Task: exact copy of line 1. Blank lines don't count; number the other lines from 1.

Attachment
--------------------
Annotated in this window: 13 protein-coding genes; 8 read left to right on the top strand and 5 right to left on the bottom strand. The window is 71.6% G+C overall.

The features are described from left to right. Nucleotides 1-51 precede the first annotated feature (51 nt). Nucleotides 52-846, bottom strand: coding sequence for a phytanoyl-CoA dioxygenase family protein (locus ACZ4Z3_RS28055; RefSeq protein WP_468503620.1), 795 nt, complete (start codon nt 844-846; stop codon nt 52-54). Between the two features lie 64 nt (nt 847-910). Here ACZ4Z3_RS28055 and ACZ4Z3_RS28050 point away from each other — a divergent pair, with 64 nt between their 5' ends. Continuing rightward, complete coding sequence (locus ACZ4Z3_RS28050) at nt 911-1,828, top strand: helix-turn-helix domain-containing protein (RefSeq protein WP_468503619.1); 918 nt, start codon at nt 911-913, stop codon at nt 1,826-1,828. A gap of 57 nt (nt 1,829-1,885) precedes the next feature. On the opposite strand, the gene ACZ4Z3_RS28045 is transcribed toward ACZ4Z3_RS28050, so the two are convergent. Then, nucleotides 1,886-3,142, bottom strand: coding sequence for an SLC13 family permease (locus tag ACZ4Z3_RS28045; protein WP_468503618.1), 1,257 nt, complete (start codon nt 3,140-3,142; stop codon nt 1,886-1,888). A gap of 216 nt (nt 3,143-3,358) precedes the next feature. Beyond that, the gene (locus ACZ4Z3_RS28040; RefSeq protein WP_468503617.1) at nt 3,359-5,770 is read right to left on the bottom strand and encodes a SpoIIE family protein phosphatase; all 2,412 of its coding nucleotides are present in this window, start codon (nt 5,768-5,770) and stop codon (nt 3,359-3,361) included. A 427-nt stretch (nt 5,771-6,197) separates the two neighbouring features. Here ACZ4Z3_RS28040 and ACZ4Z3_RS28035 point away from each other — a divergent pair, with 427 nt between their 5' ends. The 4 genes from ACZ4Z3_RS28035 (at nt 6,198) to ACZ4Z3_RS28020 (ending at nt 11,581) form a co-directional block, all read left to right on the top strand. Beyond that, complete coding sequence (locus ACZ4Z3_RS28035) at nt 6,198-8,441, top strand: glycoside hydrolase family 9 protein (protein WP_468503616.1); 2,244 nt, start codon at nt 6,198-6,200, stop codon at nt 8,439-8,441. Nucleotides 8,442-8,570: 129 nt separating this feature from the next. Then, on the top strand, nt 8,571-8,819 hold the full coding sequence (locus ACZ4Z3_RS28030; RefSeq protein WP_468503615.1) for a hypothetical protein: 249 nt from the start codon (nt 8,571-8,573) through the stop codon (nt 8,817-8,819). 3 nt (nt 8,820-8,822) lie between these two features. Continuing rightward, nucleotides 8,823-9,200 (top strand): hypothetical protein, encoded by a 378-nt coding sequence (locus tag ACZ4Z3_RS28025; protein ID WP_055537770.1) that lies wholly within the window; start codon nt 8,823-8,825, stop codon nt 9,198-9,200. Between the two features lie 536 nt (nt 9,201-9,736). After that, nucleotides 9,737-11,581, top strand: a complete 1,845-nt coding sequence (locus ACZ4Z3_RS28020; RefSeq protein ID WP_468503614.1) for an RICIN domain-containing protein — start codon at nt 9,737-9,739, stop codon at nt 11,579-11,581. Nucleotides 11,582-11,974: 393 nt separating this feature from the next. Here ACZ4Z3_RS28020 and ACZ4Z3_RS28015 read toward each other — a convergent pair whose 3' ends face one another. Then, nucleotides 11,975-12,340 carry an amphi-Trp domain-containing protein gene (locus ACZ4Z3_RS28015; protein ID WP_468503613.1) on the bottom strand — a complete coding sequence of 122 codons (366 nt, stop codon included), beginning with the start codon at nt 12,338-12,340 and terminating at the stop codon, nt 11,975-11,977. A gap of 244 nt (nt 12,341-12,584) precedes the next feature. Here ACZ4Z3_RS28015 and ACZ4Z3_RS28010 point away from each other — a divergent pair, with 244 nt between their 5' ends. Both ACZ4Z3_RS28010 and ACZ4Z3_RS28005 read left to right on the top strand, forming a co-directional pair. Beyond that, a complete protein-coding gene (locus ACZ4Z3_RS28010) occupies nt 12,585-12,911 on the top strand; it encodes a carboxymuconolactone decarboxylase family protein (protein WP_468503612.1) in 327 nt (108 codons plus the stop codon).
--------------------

Annotated in this window: 13 protein-coding genes; 8 read left to right on the top strand and 5 right to left on the bottom strand. The window is 71.6% G+C overall.